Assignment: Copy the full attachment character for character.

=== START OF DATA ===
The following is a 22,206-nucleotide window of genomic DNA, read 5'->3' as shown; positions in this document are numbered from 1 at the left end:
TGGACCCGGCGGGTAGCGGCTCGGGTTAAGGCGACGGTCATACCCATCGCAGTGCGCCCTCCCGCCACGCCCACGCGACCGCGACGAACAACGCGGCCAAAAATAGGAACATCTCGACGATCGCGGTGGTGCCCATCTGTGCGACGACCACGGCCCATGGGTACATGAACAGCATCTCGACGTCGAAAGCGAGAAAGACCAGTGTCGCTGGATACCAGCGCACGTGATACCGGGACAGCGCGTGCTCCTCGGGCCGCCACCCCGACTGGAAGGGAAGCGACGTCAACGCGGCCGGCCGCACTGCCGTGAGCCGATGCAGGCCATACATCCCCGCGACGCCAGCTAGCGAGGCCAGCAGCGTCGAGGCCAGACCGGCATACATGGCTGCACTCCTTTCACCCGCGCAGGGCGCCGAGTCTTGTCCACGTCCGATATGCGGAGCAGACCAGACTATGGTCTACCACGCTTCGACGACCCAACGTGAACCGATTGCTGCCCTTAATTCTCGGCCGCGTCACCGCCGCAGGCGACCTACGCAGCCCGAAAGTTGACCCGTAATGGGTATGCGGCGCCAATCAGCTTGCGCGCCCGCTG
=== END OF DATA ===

The following is a 22,206-nucleotide window of genomic DNA, read 5'->3' as shown; positions in this document are numbered from 1 at the left end:
TGGACCCGGCGGGTAGCGGCTCGGGTTAAGGCGACGGTCATACCCATCGCAGTGCGCCCTCCCGCCACGCCCACGCGACCGCGACGAACAACGCGGCCAAAAATAGGAACATCTCGACGATCGCGGTGGTGCCCATCTGTGCGACGACCACGGCCCATGGGTACATGAACAGCATCTCGACGTCGAAAGCGAGAAAGACCAGTGTCGCTGGATACCAGCGCACGTGATACCGGGACAGCGCGTGCTCCTCGGGCCGCCACCCCGACTGGAAGGGAAGCGACGTCAACGCGGCCGGCCGCACTGCCGTGAGCCGATGCAGGCCATACATCCCCGCGACGCCAGCTAGCGAGGCCAGCAGCGTCGAGGCCAGACCGGCATACATGGCTGCACTCCTTTCACCCGCGCAGGGCGCCGAGTCTTGTCCACGTCCGATATGCGGAGCAGACCAGACTATGGTCTACCACGCTTCGACGACCCAACGTGAACCGATTGCTGCCCTTAATTCTCGGCCGCGTCACCGCCGCAGGCGACCTACGCAGCCCGAAAGTTGACCCGTAATGGGTATGCGGCGCCAATCAGCTTGCGCGCCCGCTG